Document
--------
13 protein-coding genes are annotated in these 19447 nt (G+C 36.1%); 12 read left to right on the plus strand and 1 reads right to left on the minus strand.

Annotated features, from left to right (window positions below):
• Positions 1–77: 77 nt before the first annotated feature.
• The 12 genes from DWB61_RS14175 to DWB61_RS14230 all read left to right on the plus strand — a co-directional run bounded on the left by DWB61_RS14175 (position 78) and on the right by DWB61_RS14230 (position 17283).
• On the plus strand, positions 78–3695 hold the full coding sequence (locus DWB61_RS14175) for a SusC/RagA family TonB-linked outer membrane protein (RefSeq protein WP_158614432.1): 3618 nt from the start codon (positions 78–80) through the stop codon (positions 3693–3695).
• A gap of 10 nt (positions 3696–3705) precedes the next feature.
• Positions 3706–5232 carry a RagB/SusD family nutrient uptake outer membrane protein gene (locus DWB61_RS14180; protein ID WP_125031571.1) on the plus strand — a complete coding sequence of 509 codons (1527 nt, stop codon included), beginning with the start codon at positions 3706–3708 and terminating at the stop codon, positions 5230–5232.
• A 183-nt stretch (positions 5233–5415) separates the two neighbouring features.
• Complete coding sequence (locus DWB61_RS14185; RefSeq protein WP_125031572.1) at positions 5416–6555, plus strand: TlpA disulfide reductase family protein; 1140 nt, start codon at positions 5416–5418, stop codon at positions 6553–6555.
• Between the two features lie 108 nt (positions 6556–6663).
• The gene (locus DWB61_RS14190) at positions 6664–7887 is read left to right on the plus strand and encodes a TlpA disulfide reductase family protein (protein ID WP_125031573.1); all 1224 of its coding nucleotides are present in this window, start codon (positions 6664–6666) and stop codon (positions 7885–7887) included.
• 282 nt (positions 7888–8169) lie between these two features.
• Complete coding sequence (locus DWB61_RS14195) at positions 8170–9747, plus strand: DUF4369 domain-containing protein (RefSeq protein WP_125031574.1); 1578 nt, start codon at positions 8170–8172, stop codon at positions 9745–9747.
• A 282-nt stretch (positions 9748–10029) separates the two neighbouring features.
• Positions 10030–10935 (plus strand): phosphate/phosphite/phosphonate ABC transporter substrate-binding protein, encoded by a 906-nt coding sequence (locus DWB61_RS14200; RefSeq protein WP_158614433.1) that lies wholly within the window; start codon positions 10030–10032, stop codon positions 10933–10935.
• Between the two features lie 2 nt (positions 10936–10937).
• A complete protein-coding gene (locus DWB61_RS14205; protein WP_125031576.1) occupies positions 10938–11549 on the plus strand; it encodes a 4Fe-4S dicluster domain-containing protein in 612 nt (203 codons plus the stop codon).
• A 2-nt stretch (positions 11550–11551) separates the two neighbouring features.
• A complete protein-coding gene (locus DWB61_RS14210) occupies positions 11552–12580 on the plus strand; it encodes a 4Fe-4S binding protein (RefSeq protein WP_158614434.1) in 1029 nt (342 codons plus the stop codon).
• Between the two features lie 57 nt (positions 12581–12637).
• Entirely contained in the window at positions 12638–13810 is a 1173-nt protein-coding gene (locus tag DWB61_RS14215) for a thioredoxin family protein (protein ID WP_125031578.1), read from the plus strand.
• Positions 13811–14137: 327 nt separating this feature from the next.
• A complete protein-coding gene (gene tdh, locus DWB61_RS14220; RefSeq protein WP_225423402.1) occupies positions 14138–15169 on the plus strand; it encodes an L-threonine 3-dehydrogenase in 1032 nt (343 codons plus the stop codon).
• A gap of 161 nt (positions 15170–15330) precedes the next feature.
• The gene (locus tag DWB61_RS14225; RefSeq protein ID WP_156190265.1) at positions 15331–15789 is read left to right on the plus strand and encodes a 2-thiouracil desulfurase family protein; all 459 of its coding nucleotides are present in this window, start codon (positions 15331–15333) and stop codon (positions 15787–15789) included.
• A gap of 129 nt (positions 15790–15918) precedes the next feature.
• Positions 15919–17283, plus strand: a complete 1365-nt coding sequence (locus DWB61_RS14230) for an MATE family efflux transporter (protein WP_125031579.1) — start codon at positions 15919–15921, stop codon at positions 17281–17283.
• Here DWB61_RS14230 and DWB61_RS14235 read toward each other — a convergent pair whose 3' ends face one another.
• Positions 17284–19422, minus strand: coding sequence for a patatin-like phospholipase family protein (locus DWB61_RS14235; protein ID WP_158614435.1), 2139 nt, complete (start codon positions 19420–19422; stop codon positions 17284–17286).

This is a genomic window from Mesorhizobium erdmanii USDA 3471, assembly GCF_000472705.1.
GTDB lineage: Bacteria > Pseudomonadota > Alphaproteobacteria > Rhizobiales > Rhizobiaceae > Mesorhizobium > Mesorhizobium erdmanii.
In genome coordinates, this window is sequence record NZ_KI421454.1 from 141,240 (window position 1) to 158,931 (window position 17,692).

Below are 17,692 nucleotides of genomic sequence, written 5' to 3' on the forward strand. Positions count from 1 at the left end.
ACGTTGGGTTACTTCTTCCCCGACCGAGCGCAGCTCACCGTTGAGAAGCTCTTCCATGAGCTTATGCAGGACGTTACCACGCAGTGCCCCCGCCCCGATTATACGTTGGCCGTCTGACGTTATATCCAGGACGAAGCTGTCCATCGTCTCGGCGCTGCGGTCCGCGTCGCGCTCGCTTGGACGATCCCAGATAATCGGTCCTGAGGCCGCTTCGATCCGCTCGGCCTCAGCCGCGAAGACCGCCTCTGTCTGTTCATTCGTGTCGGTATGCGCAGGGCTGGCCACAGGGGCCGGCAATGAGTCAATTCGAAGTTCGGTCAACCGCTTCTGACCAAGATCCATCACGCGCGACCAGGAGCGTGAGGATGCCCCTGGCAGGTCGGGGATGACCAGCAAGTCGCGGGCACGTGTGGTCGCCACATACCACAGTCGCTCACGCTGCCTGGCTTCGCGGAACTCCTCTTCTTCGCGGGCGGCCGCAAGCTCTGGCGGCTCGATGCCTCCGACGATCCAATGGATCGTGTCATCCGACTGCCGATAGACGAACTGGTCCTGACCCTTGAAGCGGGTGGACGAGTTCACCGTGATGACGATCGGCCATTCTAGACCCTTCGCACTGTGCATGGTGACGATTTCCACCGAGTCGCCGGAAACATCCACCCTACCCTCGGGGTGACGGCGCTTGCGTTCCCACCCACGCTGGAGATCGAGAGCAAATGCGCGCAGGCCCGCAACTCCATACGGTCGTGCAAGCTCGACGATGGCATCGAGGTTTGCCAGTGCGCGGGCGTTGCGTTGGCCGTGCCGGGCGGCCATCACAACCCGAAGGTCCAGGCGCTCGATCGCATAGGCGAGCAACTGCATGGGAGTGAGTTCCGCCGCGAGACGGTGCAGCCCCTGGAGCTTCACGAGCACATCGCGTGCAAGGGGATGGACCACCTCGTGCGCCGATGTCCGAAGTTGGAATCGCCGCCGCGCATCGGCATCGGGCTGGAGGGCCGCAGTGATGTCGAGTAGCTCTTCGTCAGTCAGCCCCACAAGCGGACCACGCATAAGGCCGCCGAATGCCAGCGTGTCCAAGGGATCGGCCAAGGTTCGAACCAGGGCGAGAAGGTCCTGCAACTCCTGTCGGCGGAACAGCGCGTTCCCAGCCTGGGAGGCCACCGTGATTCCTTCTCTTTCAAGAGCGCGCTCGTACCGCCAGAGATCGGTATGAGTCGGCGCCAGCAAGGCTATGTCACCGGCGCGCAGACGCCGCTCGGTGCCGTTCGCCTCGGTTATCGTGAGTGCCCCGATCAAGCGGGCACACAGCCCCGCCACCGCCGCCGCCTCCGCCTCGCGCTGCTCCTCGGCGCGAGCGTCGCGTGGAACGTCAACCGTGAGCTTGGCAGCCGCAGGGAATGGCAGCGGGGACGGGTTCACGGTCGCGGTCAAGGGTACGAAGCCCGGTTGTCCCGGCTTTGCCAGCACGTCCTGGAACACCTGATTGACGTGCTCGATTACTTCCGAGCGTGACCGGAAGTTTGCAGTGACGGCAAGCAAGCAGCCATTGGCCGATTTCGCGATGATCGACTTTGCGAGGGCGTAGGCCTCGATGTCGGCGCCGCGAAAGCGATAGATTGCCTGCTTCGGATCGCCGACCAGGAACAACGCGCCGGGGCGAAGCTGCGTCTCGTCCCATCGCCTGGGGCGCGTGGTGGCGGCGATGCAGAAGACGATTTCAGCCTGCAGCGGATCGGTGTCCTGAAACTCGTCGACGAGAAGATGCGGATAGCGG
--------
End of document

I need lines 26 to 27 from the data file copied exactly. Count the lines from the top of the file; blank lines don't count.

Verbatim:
• A gap of 129 nt (positions 15790–15918) precedes the next feature.
• Positions 15919–17283, plus strand: a complete 1365-nt coding sequence (locus DWB61_RS14230) for an MATE family efflux transporter (protein WP_125031579.1) — start codon at positions 15919–15921, stop codon at positions 17281–17283.